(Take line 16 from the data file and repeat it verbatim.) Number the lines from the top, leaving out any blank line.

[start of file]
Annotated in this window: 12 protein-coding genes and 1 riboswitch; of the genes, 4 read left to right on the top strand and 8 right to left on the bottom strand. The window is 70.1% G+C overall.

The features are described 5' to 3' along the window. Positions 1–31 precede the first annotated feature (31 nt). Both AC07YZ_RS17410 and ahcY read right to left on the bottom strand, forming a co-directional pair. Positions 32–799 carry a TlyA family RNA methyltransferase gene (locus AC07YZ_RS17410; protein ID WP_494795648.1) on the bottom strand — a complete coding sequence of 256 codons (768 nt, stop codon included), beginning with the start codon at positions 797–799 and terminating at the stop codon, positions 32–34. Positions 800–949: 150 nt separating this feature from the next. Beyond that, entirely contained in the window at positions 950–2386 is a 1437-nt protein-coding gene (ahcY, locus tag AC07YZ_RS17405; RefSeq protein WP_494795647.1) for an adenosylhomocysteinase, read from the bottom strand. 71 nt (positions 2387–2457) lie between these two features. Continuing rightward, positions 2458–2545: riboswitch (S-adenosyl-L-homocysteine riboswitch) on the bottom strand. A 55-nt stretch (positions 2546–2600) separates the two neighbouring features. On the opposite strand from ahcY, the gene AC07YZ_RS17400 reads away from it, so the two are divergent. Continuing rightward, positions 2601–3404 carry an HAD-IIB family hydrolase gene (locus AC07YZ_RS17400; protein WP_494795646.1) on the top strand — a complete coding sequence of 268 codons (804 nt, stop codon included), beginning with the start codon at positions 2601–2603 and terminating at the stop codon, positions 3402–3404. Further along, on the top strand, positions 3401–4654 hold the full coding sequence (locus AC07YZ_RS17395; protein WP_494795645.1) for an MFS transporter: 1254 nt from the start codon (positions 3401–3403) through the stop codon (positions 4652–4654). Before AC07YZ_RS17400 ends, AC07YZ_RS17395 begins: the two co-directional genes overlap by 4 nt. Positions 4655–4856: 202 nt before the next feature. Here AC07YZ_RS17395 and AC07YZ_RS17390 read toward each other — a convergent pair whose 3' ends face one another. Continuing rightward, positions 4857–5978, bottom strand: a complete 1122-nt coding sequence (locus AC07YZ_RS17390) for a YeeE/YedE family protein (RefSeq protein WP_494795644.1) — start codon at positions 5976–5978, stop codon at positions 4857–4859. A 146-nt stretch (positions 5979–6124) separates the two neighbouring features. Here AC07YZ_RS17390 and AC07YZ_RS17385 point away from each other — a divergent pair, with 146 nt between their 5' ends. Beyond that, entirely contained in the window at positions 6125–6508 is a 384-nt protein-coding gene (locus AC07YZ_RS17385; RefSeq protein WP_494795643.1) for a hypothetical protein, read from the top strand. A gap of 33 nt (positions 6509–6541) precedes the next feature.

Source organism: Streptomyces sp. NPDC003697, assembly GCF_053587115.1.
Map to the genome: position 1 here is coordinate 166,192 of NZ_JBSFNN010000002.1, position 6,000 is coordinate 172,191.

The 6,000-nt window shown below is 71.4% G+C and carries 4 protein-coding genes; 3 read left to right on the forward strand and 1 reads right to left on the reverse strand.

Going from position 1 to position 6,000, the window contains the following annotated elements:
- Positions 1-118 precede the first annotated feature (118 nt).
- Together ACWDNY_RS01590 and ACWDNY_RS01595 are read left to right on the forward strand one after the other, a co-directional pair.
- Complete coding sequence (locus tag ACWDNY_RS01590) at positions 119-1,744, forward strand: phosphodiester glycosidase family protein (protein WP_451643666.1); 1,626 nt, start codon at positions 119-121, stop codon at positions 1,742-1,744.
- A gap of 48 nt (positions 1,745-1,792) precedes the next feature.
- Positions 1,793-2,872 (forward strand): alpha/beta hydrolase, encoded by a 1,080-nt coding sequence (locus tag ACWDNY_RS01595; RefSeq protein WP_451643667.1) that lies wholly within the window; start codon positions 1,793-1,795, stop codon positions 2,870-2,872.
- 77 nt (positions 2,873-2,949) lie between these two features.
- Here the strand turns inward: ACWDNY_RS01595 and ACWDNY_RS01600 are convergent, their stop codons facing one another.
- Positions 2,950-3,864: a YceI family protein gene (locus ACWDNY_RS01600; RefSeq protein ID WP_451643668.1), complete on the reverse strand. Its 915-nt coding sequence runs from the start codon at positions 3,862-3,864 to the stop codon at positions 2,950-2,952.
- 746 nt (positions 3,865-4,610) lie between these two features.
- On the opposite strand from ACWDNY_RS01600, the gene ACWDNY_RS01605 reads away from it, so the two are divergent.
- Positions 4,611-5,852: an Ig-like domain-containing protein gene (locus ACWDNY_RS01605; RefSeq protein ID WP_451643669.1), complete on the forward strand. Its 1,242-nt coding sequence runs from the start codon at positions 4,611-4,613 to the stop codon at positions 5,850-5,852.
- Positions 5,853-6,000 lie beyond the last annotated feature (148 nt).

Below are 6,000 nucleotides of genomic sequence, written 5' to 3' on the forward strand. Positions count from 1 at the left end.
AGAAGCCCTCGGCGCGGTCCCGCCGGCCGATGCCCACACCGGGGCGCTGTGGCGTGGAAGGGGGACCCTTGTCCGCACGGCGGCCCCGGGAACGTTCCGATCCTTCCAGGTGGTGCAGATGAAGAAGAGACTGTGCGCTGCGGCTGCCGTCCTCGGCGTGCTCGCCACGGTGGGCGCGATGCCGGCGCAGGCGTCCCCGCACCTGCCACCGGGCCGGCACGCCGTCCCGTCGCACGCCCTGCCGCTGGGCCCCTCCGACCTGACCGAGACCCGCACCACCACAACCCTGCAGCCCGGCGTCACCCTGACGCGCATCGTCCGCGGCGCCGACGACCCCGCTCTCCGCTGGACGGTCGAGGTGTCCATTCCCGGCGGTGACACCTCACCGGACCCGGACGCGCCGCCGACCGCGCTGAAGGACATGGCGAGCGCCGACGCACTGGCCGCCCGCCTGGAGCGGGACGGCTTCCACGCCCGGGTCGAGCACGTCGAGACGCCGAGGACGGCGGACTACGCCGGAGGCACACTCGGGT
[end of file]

- On the opposite strand from ACWDNY_RS01600, the gene ACWDNY_RS01605 reads away from it, so the two are divergent.